From Cold War cover-ups to ‘mansplaining’ IR theory, here are the week’s top picks in imperial and global history.
There has been a lot of Cold War news this week, and surprisingly most of it isn’t about Russia and Ukraine. First, Gregory A. Daddis, in his new book Westmoreland’s War: Reassessing American Strategy in Vietnam, suggests that we stop playing the blame-game when it comes to Vietnam. Is he right?
The National Security Archive has reported that the CIA’s cover-up of the 1961 Bay of Pigs disaster has just received some added judicial backing:
The U.S. Court of Appeals for the D.C. Circuit yesterday joined the CIA’s cover-up of its Bay of Pigs disaster in 1961 by ruling that a 30-year-old volume of the CIA’s draft “official history” could be withheld from the public under the “deliberative process” privilege, even though four of the five volumes have previously been released with no harm either to national security or any government deliberation.
“The D.C. Circuit’s decision throws a burqa over the bureaucracy,” said Tom Blanton, director of the National Security Archive (www.nsarchive.org), the plaintiff in the case. “Presidents only get 12 years after they leave office to withhold their deliberations,” commented Blanton, “and the Federal Reserve Board releases its verbatim transcripts after five years. But here the D.C. Circuit has given the CIA’s historical office immortality for its drafts, because, as the CIA argues, those drafts might ‘confuse the public.'”
“Applied to the contents of the National Archives of the United States, this decision would withdraw from the shelves more than half of what’s there,” Blanton concluded… [Continue Reading]
Laura Sjoberg has some points of issue with Harvard IR Professor Stephen Walt – and it has to do with ‘mansplaining’ international relations:
Following the tradition of Saturday Night Live’s Father Sarducci, Steve Walt turned the“Five Minute University” from the 1970s into a lesson for the undergraduate class of 2014 on Foreign Policy yesterday, providing a five-minute lesson as a substitute for a Bachelor’s degree in International Relations. Walt’s lesson included five key concepts: anarchy, balance of power, comparative advantage, misperception/miscalculation, and social constructivism. While Walt acknowledges there is much more to know about the discipline (including deterrence and coercion, institutions, selection effects, democratic peace theory, and international finance), he suggests those might be “graduate level” and that “all you really need to know about the discipline” can be found his five-minute, five-concept lesson.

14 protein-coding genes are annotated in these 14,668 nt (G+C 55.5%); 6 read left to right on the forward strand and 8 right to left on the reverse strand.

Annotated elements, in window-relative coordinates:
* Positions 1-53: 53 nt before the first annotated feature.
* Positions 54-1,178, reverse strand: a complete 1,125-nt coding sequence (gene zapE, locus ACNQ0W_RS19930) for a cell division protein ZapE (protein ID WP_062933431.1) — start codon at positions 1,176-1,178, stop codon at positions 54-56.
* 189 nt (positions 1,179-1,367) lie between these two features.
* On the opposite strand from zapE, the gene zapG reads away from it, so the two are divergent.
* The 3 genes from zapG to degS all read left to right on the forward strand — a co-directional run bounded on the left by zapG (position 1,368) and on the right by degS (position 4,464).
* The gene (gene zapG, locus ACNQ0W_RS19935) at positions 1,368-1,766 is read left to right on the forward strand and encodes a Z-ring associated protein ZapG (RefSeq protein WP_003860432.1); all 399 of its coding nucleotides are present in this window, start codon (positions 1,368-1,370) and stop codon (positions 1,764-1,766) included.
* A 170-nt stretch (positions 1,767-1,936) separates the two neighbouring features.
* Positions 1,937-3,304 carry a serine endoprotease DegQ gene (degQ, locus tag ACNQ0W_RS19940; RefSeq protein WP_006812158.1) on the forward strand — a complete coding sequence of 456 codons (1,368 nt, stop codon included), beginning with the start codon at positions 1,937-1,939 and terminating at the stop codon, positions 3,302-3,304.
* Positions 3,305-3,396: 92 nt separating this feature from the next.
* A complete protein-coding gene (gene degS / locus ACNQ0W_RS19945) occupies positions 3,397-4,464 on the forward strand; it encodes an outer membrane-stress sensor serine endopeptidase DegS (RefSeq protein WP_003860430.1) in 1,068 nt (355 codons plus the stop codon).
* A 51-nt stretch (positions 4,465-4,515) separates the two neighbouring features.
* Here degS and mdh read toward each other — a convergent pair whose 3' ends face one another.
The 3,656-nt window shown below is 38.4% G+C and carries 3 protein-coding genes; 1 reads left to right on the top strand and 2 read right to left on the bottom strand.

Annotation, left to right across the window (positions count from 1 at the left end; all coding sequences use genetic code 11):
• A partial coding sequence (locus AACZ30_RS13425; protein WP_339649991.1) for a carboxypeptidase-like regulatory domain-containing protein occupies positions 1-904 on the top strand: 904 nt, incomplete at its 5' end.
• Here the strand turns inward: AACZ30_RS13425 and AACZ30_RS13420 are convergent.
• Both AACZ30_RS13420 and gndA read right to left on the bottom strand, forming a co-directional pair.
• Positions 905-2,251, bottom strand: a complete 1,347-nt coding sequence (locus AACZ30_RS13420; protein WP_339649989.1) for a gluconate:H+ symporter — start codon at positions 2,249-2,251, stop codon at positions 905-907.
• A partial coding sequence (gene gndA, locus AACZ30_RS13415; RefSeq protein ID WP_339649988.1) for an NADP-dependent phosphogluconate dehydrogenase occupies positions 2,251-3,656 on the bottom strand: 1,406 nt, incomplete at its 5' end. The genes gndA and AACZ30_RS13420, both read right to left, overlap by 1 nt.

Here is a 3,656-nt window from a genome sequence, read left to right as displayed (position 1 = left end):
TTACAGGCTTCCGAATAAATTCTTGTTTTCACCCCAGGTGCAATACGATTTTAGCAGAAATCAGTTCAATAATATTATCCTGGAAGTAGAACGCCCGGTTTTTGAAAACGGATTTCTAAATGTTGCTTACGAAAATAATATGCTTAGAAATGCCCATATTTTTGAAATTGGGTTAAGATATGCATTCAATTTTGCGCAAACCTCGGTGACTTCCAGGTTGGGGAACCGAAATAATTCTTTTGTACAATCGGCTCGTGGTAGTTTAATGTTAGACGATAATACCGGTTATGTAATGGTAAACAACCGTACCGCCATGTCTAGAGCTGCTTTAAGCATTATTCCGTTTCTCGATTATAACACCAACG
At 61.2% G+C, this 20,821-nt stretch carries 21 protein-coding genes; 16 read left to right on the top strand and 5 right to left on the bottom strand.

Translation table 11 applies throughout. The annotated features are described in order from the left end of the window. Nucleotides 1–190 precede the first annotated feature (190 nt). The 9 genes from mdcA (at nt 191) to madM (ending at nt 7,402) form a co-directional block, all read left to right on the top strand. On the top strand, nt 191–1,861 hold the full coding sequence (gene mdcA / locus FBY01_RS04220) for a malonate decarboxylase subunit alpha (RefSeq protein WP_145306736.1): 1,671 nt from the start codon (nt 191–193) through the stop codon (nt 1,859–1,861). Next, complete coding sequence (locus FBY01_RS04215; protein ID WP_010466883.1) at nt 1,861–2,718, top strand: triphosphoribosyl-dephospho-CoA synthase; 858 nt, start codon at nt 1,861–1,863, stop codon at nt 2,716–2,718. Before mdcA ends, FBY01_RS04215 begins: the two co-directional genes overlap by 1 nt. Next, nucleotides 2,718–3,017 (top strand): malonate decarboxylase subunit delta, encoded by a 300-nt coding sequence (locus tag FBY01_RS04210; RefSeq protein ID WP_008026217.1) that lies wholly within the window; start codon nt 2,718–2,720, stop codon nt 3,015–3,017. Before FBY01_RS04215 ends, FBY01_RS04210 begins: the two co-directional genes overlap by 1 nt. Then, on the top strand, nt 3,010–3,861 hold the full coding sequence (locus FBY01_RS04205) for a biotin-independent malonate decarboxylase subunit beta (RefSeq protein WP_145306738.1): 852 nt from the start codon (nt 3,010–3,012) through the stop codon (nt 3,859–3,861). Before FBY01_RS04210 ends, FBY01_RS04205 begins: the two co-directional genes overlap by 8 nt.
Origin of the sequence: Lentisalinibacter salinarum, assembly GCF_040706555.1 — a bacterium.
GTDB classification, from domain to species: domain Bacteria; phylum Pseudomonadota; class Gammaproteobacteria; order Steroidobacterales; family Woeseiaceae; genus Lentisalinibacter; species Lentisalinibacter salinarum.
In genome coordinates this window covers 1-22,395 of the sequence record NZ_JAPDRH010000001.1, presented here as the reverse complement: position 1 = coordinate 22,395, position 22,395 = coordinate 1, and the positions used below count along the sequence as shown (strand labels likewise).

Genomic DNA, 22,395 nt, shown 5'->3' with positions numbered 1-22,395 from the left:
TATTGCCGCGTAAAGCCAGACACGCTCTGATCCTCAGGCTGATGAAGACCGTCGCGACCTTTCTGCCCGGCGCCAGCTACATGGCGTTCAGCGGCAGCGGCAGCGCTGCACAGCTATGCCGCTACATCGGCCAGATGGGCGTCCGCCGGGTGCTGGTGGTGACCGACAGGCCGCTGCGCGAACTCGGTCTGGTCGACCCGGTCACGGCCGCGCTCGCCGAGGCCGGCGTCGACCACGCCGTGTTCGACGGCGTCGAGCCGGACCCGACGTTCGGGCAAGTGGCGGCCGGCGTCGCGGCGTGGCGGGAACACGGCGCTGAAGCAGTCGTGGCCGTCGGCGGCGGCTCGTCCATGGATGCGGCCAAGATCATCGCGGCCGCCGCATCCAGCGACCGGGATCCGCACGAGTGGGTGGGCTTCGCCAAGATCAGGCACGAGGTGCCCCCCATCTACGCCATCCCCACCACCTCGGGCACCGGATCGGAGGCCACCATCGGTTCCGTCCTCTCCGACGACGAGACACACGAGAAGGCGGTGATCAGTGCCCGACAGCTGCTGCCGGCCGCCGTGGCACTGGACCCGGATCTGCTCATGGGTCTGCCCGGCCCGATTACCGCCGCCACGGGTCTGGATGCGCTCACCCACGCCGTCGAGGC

I’d like to introduce Steve and his audience to a (sixth) concept that comes from outside of International Relations but applies to it: ‘mansplaining.’ A term introduced by Rebecca Solnit in 2008, the idea has gained traction both in popular circles and in academic ones. Though many different ‘definitions’ of ‘mansplaining’ exist, a picture of Steve’s post could be in the dictionary next to mine: it is a short, humorous ‘explanation’ of the discipline of IR, from one of its male/masculine/(masculinist) elite aimed at its feminized/feminine/(female?) margins: new trainees and potential trainees… [Continue Reading]
And finally, if you are looking for something to watch, how about a 30 minute BBC lecture with the late A. J. P. Taylor on the origins of the Second World War?
Please leave us a comment if you have any other suggestions.
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